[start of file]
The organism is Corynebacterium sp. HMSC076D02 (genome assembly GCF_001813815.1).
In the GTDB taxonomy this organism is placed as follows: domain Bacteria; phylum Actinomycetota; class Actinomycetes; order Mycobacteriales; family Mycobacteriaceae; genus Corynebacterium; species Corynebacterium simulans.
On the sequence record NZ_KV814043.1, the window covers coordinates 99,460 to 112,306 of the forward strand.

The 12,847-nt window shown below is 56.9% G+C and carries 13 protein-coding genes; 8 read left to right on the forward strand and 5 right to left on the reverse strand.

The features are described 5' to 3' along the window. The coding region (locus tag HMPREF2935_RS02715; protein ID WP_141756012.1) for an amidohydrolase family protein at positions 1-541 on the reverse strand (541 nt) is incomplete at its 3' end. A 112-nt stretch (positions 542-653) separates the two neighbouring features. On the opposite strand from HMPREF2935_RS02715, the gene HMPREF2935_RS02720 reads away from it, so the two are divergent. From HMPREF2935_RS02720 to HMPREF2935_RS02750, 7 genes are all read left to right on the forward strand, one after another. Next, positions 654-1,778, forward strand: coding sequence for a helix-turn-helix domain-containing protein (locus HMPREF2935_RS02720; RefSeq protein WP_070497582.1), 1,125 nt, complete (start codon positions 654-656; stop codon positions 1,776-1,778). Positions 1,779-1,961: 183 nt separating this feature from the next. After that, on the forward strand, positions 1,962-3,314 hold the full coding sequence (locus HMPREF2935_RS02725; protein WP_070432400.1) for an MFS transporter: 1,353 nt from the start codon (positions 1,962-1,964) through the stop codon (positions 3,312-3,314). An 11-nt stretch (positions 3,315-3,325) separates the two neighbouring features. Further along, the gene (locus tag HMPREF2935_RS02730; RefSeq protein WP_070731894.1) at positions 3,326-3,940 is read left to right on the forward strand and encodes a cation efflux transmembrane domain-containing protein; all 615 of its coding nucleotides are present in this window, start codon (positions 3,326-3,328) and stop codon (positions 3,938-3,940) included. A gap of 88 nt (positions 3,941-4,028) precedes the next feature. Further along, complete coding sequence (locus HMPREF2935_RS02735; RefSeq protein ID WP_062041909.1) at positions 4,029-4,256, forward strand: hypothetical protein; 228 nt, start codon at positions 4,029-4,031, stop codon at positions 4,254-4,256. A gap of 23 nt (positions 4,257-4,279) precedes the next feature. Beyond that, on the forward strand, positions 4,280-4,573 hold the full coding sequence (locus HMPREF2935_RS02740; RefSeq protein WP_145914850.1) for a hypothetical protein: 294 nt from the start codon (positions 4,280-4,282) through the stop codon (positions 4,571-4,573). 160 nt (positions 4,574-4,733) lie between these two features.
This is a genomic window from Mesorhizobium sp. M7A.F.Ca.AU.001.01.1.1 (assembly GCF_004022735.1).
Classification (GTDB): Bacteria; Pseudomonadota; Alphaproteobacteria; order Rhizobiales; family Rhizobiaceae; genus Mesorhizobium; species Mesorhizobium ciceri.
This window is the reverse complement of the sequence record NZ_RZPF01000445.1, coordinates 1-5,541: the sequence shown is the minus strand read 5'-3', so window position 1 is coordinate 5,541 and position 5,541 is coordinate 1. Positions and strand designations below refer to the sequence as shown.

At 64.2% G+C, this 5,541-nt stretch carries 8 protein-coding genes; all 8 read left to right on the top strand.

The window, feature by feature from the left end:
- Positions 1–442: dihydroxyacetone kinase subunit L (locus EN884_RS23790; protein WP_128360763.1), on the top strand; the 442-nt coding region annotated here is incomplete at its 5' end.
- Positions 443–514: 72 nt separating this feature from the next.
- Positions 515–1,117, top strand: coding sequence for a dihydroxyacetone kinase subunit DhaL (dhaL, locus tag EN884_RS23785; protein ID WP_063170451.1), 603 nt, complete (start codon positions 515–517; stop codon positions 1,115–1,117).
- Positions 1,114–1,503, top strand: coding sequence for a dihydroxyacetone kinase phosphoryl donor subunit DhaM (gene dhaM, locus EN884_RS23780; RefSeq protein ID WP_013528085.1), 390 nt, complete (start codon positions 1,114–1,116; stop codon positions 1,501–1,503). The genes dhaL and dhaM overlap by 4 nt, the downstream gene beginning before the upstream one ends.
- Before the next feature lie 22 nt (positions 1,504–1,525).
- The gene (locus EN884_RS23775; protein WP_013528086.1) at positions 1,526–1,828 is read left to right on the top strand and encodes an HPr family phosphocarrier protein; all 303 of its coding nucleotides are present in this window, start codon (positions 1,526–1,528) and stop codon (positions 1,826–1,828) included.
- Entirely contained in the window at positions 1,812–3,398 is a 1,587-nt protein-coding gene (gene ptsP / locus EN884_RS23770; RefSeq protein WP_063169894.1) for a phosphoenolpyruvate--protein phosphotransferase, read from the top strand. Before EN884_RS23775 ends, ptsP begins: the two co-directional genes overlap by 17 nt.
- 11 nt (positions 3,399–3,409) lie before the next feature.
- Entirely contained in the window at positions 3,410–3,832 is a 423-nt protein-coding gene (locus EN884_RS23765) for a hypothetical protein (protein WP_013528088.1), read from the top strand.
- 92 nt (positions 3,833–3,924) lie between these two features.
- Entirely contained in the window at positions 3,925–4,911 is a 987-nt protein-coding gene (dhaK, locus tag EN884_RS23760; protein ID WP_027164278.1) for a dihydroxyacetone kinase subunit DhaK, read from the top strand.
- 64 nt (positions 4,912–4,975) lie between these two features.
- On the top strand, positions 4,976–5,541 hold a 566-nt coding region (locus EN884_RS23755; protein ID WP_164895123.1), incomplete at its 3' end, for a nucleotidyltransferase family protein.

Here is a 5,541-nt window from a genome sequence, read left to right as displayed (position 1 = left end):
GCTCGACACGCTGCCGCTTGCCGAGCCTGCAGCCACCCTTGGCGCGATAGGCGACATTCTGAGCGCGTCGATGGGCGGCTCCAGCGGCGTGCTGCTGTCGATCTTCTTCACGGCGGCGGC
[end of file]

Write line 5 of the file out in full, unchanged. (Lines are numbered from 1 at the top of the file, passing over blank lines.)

The features are described 5' to 3' along the window. The coding region (locus tag HMPREF2935_RS02715; protein ID WP_141756012.1) for an amidohydrolase family protein at positions 1-541 on the reverse strand (541 nt) is incomplete at its 3' end. A 112-nt stretch (positions 542-653) separates the two neighbouring features. On the opposite strand from HMPREF2935_RS02715, the gene HMPREF2935_RS02720 reads away from it, so the two are divergent. From HMPREF2935_RS02720 to HMPREF2935_RS02750, 7 genes are all read left to right on the forward strand, one after another. Next, positions 654-1,778, forward strand: coding sequence for a helix-turn-helix domain-containing protein (locus HMPREF2935_RS02720; RefSeq protein WP_070497582.1), 1,125 nt, complete (start codon positions 654-656; stop codon positions 1,776-1,778). Positions 1,779-1,961: 183 nt separating this feature from the next. After that, on the forward strand, positions 1,962-3,314 hold the full coding sequence (locus HMPREF2935_RS02725; protein WP_070432400.1) for an MFS transporter: 1,353 nt from the start codon (positions 1,962-1,964) through the stop codon (positions 3,312-3,314). An 11-nt stretch (positions 3,315-3,325) separates the two neighbouring features. Further along, the gene (locus tag HMPREF2935_RS02730; RefSeq protein WP_070731894.1) at positions 3,326-3,940 is read left to right on the forward strand and encodes a cation efflux transmembrane domain-containing protein; all 615 of its coding nucleotides are present in this window, start codon (positions 3,326-3,328) and stop codon (positions 3,938-3,940) included. A gap of 88 nt (positions 3,941-4,028) precedes the next feature. Further along, complete coding sequence (locus HMPREF2935_RS02735; RefSeq protein ID WP_062041909.1) at positions 4,029-4,256, forward strand: hypothetical protein; 228 nt, start codon at positions 4,029-4,031, stop codon at positions 4,254-4,256. A gap of 23 nt (positions 4,257-4,279) precedes the next feature. Beyond that, on the forward strand, positions 4,280-4,573 hold the full coding sequence (locus HMPREF2935_RS02740; RefSeq protein WP_145914850.1) for a hypothetical protein: 294 nt from the start codon (positions 4,280-4,282) through the stop codon (positions 4,571-4,573). 160 nt (positions 4,574-4,733) lie between these two features.